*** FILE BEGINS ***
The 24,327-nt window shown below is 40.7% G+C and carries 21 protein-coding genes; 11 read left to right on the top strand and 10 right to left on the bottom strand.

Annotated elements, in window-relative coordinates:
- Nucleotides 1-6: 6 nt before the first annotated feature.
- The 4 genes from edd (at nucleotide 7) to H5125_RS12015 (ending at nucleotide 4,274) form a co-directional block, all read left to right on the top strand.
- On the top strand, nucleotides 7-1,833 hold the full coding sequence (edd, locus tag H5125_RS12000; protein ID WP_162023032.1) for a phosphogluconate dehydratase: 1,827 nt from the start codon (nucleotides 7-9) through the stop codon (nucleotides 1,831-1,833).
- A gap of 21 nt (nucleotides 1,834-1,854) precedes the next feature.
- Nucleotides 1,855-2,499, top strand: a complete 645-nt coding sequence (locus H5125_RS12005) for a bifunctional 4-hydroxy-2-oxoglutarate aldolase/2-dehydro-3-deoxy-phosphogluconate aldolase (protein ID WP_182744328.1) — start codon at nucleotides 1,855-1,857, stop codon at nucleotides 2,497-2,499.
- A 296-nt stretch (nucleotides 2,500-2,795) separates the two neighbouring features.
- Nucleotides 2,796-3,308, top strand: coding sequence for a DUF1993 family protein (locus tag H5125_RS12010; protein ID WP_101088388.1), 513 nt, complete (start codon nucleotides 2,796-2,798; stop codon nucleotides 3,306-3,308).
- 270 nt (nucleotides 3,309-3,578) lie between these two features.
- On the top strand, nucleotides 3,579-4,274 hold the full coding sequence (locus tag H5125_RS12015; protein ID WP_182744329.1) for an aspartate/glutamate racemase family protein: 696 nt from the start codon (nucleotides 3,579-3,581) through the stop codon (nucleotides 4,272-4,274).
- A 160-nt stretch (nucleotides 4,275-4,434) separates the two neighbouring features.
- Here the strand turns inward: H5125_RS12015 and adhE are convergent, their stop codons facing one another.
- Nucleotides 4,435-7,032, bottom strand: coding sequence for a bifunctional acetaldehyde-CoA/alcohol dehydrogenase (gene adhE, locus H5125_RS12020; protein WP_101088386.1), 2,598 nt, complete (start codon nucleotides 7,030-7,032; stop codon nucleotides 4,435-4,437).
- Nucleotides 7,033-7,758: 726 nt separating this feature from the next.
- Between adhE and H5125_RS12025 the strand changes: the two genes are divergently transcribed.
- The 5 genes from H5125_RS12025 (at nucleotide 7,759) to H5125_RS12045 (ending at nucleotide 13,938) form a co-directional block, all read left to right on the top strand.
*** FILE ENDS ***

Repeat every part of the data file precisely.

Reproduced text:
The 24,327-nt window shown below is 40.7% G+C and carries 21 protein-coding genes; 11 read left to right on the top strand and 10 right to left on the bottom strand.

Annotated elements, in window-relative coordinates:
- Nucleotides 1-6: 6 nt before the first annotated feature.
- The 4 genes from edd (at nucleotide 7) to H5125_RS12015 (ending at nucleotide 4,274) form a co-directional block, all read left to right on the top strand.
- On the top strand, nucleotides 7-1,833 hold the full coding sequence (edd, locus tag H5125_RS12000; protein ID WP_162023032.1) for a phosphogluconate dehydratase: 1,827 nt from the start codon (nucleotides 7-9) through the stop codon (nucleotides 1,831-1,833).
- A gap of 21 nt (nucleotides 1,834-1,854) precedes the next feature.
- Nucleotides 1,855-2,499, top strand: a complete 645-nt coding sequence (locus H5125_RS12005) for a bifunctional 4-hydroxy-2-oxoglutarate aldolase/2-dehydro-3-deoxy-phosphogluconate aldolase (protein ID WP_182744328.1) — start codon at nucleotides 1,855-1,857, stop codon at nucleotides 2,497-2,499.
- A 296-nt stretch (nucleotides 2,500-2,795) separates the two neighbouring features.
- Nucleotides 2,796-3,308, top strand: coding sequence for a DUF1993 family protein (locus tag H5125_RS12010; protein ID WP_101088388.1), 513 nt, complete (start codon nucleotides 2,796-2,798; stop codon nucleotides 3,306-3,308).
- 270 nt (nucleotides 3,309-3,578) lie between these two features.
- On the top strand, nucleotides 3,579-4,274 hold the full coding sequence (locus tag H5125_RS12015; protein ID WP_182744329.1) for an aspartate/glutamate racemase family protein: 696 nt from the start codon (nucleotides 3,579-3,581) through the stop codon (nucleotides 4,272-4,274).
- A 160-nt stretch (nucleotides 4,275-4,434) separates the two neighbouring features.
- Here the strand turns inward: H5125_RS12015 and adhE are convergent, their stop codons facing one another.
- Nucleotides 4,435-7,032, bottom strand: coding sequence for a bifunctional acetaldehyde-CoA/alcohol dehydrogenase (gene adhE, locus H5125_RS12020; protein WP_101088386.1), 2,598 nt, complete (start codon nucleotides 7,030-7,032; stop codon nucleotides 4,435-4,437).
- Nucleotides 7,033-7,758: 726 nt separating this feature from the next.
- Between adhE and H5125_RS12025 the strand changes: the two genes are divergently transcribed.
- The 5 genes from H5125_RS12025 (at nucleotide 7,759) to H5125_RS12045 (ending at nucleotide 13,938) form a co-directional block, all read left to right on the top strand.